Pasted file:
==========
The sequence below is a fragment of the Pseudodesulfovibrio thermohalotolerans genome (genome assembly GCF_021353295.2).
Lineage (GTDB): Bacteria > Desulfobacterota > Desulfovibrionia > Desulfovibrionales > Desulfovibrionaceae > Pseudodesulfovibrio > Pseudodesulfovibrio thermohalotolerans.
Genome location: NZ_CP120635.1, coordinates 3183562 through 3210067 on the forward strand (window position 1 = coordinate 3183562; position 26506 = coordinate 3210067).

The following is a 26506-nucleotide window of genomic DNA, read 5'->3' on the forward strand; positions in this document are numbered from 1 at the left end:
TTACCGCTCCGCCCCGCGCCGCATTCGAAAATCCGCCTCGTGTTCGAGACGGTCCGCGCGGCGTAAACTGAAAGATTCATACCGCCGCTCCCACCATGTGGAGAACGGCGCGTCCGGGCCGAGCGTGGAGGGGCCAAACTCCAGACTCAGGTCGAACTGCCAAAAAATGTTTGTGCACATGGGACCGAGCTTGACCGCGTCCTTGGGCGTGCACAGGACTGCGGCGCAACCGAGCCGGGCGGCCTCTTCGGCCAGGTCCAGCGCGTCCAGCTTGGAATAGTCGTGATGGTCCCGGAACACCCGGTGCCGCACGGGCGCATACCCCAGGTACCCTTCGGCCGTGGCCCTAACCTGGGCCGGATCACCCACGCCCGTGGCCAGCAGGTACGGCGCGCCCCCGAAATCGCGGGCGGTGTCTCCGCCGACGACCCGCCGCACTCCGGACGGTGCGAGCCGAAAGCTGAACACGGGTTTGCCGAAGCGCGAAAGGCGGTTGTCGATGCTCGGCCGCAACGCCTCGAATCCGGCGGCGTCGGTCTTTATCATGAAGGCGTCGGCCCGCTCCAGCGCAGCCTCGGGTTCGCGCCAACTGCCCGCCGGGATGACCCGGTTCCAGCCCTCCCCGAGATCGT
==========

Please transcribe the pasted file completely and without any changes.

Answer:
The sequence below is a fragment of the Pseudodesulfovibrio thermohalotolerans genome (genome assembly GCF_021353295.2).
Lineage (GTDB): Bacteria > Desulfobacterota > Desulfovibrionia > Desulfovibrionales > Desulfovibrionaceae > Pseudodesulfovibrio > Pseudodesulfovibrio thermohalotolerans.
Genome location: NZ_CP120635.1, coordinates 3183562 through 3210067 on the forward strand (window position 1 = coordinate 3183562; position 26506 = coordinate 3210067).

The following is a 26506-nucleotide window of genomic DNA, read 5'->3' on the forward strand; positions in this document are numbered from 1 at the left end:
TTACCGCTCCGCCCCGCGCCGCATTCGAAAATCCGCCTCGTGTTCGAGACGGTCCGCGCGGCGTAAACTGAAAGATTCATACCGCCGCTCCCACCATGTGGAGAACGGCGCGTCCGGGCCGAGCGTGGAGGGGCCAAACTCCAGACTCAGGTCGAACTGCCAAAAAATGTTTGTGCACATGGGACCGAGCTTGACCGCGTCCTTGGGCGTGCACAGGACTGCGGCGCAACCGAGCCGGGCGGCCTCTTCGGCCAGGTCCAGCGCGTCCAGCTTGGAATAGTCGTGATGGTCCCGGAACACCCGGTGCCGCACGGGCGCATACCCCAGGTACCCTTCGGCCGTGGCCCTAACCTGGGCCGGATCACCCACGCCCGTGGCCAGCAGGTACGGCGCGCCCCCGAAATCGCGGGCGGTGTCTCCGCCGACGACCCGCCGCACTCCGGACGGTGCGAGCCGAAAGCTGAACACGGGTTTGCCGAAGCGCGAAAGGCGGTTGTCGATGCTCGGCCGCAACGCCTCGAATCCGGCGGCGTCGGTCTTTATCATGAAGGCGTCGGCCCGCTCCAGCGCAGCCTCGGGTTCGCGCCAACTGCCCGCCGGGATGACCCGGTTCCAGCCCTCCCCGAGATCGT